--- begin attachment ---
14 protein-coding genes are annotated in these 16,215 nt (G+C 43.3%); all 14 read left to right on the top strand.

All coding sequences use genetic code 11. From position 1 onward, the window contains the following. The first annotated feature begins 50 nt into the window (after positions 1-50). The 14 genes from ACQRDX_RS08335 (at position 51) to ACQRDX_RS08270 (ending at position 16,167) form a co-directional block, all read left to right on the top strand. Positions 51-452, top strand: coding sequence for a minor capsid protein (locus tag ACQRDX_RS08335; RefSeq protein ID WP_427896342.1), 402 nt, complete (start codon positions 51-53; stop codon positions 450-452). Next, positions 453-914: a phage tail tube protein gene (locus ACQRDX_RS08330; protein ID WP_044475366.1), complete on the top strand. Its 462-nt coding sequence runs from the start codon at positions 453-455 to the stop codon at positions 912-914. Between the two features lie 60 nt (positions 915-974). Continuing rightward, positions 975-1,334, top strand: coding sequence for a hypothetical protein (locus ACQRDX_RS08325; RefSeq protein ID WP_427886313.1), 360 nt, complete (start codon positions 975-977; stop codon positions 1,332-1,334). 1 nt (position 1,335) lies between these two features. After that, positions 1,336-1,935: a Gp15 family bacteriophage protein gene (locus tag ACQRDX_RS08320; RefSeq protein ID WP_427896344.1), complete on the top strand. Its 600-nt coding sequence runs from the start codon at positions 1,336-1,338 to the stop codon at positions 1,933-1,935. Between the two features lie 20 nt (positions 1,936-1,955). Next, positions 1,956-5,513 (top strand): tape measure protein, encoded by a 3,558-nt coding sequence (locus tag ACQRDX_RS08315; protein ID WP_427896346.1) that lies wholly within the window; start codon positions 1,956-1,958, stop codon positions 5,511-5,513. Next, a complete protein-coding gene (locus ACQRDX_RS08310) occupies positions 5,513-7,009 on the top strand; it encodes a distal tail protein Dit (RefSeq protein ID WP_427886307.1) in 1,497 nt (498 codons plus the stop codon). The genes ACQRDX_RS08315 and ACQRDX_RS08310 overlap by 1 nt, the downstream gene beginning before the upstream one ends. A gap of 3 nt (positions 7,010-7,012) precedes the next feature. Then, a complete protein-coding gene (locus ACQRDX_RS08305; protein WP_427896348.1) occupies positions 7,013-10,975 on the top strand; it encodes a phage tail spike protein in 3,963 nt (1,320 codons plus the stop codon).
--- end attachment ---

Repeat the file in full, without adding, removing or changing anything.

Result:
14 protein-coding genes are annotated in these 16,215 nt (G+C 43.3%); all 14 read left to right on the top strand.

All coding sequences use genetic code 11. From position 1 onward, the window contains the following. The first annotated feature begins 50 nt into the window (after positions 1-50). The 14 genes from ACQRDX_RS08335 (at position 51) to ACQRDX_RS08270 (ending at position 16,167) form a co-directional block, all read left to right on the top strand. Positions 51-452, top strand: coding sequence for a minor capsid protein (locus tag ACQRDX_RS08335; RefSeq protein ID WP_427896342.1), 402 nt, complete (start codon positions 51-53; stop codon positions 450-452). Next, positions 453-914: a phage tail tube protein gene (locus ACQRDX_RS08330; protein ID WP_044475366.1), complete on the top strand. Its 462-nt coding sequence runs from the start codon at positions 453-455 to the stop codon at positions 912-914. Between the two features lie 60 nt (positions 915-974). Continuing rightward, positions 975-1,334, top strand: coding sequence for a hypothetical protein (locus ACQRDX_RS08325; RefSeq protein ID WP_427886313.1), 360 nt, complete (start codon positions 975-977; stop codon positions 1,332-1,334). 1 nt (position 1,335) lies between these two features. After that, positions 1,336-1,935: a Gp15 family bacteriophage protein gene (locus tag ACQRDX_RS08320; RefSeq protein ID WP_427896344.1), complete on the top strand. Its 600-nt coding sequence runs from the start codon at positions 1,336-1,338 to the stop codon at positions 1,933-1,935. Between the two features lie 20 nt (positions 1,936-1,955). Next, positions 1,956-5,513 (top strand): tape measure protein, encoded by a 3,558-nt coding sequence (locus tag ACQRDX_RS08315; protein ID WP_427896346.1) that lies wholly within the window; start codon positions 1,956-1,958, stop codon positions 5,511-5,513. Next, a complete protein-coding gene (locus ACQRDX_RS08310) occupies positions 5,513-7,009 on the top strand; it encodes a distal tail protein Dit (RefSeq protein ID WP_427886307.1) in 1,497 nt (498 codons plus the stop codon). The genes ACQRDX_RS08315 and ACQRDX_RS08310 overlap by 1 nt, the downstream gene beginning before the upstream one ends. A gap of 3 nt (positions 7,010-7,012) precedes the next feature. Then, a complete protein-coding gene (locus ACQRDX_RS08305; protein WP_427896348.1) occupies positions 7,013-10,975 on the top strand; it encodes a phage tail spike protein in 3,963 nt (1,320 codons plus the stop codon).